But it is not wild to say there is a fourth set of mysteries. Indeed, it ought to have the same effect on the world. Both the common man and the specialist can rejoice: for the "man in the street," or maybe I should say "man on his knees," there is a newness to the well-known three sets of mysteries – a newness brought by these five new mysteries. There is a new flavor, and a new delight – for unlike the lost laser flavor, the Luminous mysteries are food-in-themselves and can stand alone, though, as a good cook knows, they cannot help but "season" the others, and be "seasoned" by them. And the specialists too can rejoice – the theologians and the philosophers – they can begin writing whole new shelves of books in exploration of the larger structure, the stronger connectedness, the deeper relevance, the practical and theoretical and mystical ramifications of these mysteries, both as they stand alone and in relation to the others.
Some of this has already begun. I read somewhere that each of the Seven Sacraments are included (by some means or other) in the Luminous Mysteries.[Baptism, Matrimony, Holy Orders and the Holy Eucharist are obvious – but that is someone else's essay, not mine!] I would like to take a different approach. My approach, alas, will have all the flavors of engineering and all the hues of science and mathematics: since I have not had the time to try to be poetic or rigorous, I will do what I can.

To be continued...


At 23 October, 2005 08:13, Blogger rhapsody said...

Good morning, Dr. T,
Today you are the 'lucky' recipient of my caffeinated ramblings.
Will try to focus & remain coherent:)
As usual, a fascinating post from you.
A fourth primary color!!!
And although I am sure that Heaven has colors we have never even dreamed of, you got me thinking.
About the color white.
The color defined as being the absence of color.
Which I believe is inaccurate.
If something is absent of color, it would be "clear," not white.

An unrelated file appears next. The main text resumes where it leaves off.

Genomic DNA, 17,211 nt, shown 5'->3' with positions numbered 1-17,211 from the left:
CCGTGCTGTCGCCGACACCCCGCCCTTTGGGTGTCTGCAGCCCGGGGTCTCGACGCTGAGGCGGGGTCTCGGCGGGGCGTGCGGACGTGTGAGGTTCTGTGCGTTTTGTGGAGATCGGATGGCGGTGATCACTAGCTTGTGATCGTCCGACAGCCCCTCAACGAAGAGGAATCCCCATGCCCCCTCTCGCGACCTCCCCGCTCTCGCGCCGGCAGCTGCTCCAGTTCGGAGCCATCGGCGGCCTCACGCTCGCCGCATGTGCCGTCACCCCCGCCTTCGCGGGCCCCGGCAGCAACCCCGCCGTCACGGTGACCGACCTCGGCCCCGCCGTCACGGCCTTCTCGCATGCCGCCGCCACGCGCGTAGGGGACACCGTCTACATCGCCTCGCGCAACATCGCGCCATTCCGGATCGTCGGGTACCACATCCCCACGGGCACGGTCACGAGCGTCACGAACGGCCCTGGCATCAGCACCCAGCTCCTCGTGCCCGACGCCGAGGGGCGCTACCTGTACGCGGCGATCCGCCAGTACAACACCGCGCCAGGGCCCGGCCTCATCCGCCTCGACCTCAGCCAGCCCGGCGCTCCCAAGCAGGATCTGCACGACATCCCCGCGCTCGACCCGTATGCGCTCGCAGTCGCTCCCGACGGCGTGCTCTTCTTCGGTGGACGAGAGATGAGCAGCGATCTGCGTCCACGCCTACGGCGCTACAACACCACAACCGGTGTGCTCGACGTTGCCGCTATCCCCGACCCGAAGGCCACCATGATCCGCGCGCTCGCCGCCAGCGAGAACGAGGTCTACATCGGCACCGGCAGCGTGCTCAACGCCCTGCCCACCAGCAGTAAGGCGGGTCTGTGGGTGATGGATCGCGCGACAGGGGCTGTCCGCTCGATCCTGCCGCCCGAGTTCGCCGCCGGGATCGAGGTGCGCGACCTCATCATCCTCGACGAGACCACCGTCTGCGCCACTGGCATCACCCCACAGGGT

And, what is added to red to make it pink?
Or black to make it gray?
Maybe it would be more accurate to say that white is the absence of pigments.
I am not a scientist, so please pardon my misuse of terminology.
When our robes are free from the stain of sin, they will be white.
And somehow, snow is white.
I know I don't know why, but it is!
Ask Chesterton!
In his essay, "A Piece of Chalk," he had left behind "...a most exquisite and essential chalk..."
to color with one day... the white one. He wrote that men have "painted the white robes of the holy virgins with the blinding snow."

Perhaps white is actually the one primary color, from which all other colors eminate.
Red, blue, & yellow, a trio of colors.
Of course this brings to mind the Trinity.
Three Divine Persons in One Holy and Living God.
(Sorry, Dr. T, this isn't over yet:)
When I was younger, the way I explained the Trinity to myself was that since we are made in the image of God, Him being the Father (His Divine mind), Son (Divine body), & Holy Spirit (Divine soul), we are the finite (although immortal) version. We are one, as He is, but our bodies & minds & souls somehow seem to separately make up the whole of our beings. Peace & happiness comes when they are not at war with each other, & are in communion with His Divine Being.

Almost done... :)

How much fun you & your siblings had!
The luminous rosaries radiating in the darkness, & impressing His Light on your souls!

Do you remember as a child, taking a small rock & writing in white on the surface of a larger rock, or on a driveway?
Remember the outcome of Chesterton's essay?
White chalk all over the place!
God's WHITE chalk!
Written with ROCK!!!
I guess every thing IS related to every other thing-
All pointing in One direction!!!

Caffeine rambling over (for now:)
Thanks, Dr. T-

&, pardon my saying so, unless you don't mind sales people- go to your dashboard and turn on the "Word Verification" option.

But sorry, it won't keep me away!

At 23 October, 2005 12:42, Blogger Dr. Thursday said...

Thanks, "R" - and I think you are right. I have had to delete junk several times recently. How cheap of microsoft, and the others, who could prohibit this so easily!

Good point about GKC's chalk essay. And chalk is a rock! Such a wonderful thing, too.

Now, to your question about light and color.

There are two kinds of white, as there are two kinds of color. There is pigment which is white and there is light which is white.

I will take the light first, because it is primary. Paints (pigments) are secondary - we cannot see paint unless we have light to see it by.

Light is like sound: it has a wavelength or frequency. Just as our ears tell us that a musical note is higher or lower in pitch,